40 Days in Mayfield Women’s Prison; Chapter 5 Teacher Diary: the job begins

My first day working at Mayfield. The weather was very bad: it was cold and pouring with rain. I got the bus to the train station and arrived at Mayfield just before 8:00 AM.  As before, I handed my mobile in at security.  Jasmin met me and took me up to the education area, where I was introduced to more aspects of the prison regime. I sat in on Megan’s class again and we then had lunch at the canteen. As I don’t have keys to any doors inside the prison I can’t move around freely and even have to ask to go to the toilet. The toilet is at the end of the education corridor and is kept locked. You have to lock the entrance door to the toilets when you are in there.  The women will go in there to smoke and if they are caught doing that they are they are sent back to their cells.

Apart from Jasmin and Megan I met some more colleagues: Mary, Richard and Cassandra. Cassandra is a very personable young black woman who is recovering from an injury and is using crutches. In the afternoon Jasmin gave me a tour of the prison and this was the most interesting part of the day. We left the education corridor and went downstairs. First, we went into the isolation unit which is, perhaps appropriately, behind a big red door.  The isolation unit is where prisoners considered dangerous are kept and is also used to isolate prisoners who have been involved in serious incidents such as fights. I learned later on in the week that Megan gives one-to-one tuition to a woman in this unit. The woman is considered to be so dangerous that she always has to be accompanied by three prison officers. When we went into the unit the woman was in the corridor with her three attendants.  I was rather surprised to see that this dangerous person was a very innocuous-looking middle-aged woman sitting in a wheelchair. I found it difficult to believe that the security measures were completely justified, but on the other hand, if I knew more I might well have changed my mind. 

We walked down to the end of the corridor and then came back.  The unit has a rather tranquil but clinical atmosphere. Next, we went over to the healthcare unit, which is directly opposite the isolation unit. The healthcare unit and is where ill prisoners are kept.  It also accommodates prisoners with mental health problems. As we went, in Jasmin advised me to walk close to the wall opposite the cells as the prisoners can throw things at you as you walk down the corridor. After a brief look around we left the building and went over to the house blocks. There are four house blocks called H1, H2 etc. and they are built around a large courtyard.  Houseblock 2 is where drug offenders are kept based on the idea that this will help keep the drug problem away from the other prisoners. H4 is where enhanced prisoners and long-term prisoners are kept. Enhanced prisoners have earned special privileges through good behaviour. H 4 is the best of the houseblocks. We went into H3 as Jasmin had to recommend a prisoner for enhancement. She did this by finding the prisoner’s file which was in a little stack of files in a storeroom. I had somehow expected to find a more sophisticated filing system.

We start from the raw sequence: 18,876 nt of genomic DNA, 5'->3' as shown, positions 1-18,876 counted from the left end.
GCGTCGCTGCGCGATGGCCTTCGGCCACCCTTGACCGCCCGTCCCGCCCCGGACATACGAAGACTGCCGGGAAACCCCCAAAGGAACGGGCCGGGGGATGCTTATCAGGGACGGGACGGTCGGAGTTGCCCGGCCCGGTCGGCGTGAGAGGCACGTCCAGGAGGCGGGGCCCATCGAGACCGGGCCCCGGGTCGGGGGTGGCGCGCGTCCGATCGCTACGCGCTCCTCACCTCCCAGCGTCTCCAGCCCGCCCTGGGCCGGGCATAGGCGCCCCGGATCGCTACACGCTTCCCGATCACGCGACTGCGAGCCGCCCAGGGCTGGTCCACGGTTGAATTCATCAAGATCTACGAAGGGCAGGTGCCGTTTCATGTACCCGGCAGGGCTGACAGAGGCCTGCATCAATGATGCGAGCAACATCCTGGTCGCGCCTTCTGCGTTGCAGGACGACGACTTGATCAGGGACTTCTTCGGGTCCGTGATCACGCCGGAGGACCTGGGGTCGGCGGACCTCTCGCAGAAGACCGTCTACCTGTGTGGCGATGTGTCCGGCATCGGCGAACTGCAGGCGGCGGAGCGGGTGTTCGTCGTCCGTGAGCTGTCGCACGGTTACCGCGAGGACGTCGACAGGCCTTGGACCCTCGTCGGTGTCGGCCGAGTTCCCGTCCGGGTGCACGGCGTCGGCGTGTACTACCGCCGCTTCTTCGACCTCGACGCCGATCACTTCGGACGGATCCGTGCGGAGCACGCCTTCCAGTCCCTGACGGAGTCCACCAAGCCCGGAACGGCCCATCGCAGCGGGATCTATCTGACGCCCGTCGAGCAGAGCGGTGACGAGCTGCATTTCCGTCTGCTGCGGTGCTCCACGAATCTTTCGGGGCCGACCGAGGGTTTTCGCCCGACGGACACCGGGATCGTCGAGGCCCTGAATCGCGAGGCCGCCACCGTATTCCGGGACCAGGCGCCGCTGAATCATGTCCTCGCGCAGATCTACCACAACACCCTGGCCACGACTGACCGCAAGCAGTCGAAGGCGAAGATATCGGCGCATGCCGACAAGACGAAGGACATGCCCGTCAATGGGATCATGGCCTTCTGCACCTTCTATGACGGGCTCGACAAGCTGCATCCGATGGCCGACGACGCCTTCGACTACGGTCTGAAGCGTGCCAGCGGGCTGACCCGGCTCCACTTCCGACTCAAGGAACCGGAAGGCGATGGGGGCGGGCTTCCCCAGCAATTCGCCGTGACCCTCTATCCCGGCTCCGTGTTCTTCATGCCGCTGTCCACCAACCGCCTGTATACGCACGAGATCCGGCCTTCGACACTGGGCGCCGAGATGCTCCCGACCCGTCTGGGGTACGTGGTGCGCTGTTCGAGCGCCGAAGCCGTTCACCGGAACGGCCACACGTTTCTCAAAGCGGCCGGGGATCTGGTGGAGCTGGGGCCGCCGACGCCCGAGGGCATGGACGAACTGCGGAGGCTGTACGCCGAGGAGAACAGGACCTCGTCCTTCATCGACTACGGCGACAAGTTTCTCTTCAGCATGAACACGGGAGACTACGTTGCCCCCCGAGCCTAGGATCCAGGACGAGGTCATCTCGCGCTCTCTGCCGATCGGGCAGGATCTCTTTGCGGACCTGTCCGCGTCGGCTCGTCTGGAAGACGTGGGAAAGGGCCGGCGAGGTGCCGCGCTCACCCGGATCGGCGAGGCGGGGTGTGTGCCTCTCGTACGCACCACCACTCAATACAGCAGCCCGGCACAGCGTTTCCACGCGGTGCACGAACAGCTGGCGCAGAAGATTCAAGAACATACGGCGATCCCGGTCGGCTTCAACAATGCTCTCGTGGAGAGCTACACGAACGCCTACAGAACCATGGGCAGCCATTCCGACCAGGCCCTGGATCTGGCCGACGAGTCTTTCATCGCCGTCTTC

While I was in the houseblock I saw one of our students, a middle-aged woman from Nigeria.  It felt rather uncomfortable to see her in this context, so different from the classroom: it was reminder that she was prisoner, which I found strangely disquieting. This was something I had obviously not yet become acclimatised to. We left and went into H4. The facilities here are better and there was a calmer atmosphere. The block was very quiet and I could see why prisoners would want to move there.

We visited the gym, which is very impressive. I can use it if I want to, though I doubt I will.  When I was there there were a couple of members of staff using it.  I noted that in this context there was no way to tell who as staff and who was prisoner, which was in a way quite unexpected. There is also a work programme called Get Stitched Up, where the women make handbags for sale. The customer is a company which no doubt appreciates the cheap labour. I was surprised to find that the brand is quite a posh one which commands premium prices on the high street.  I wondered what the consumers would think if they knew the bags were being made by cheap prison labour.  There is also a Chapel which is multi-faith. However, a woman in one of my classes said that prisoners don’t go there to repent, they go there to “associate” that is, to exchange drugs.

I observed another class in the afternoon and helped some of the women with their work.  I was now able to observe in more detail the level of literacy of the students.  The level of literacy I observed was in most cases extremely low, with many women struggling with basic reading and writing.  The level of teaching was obviously not going to be of itself demanding, but no doubt there were other aspects of the job that would be demanding.

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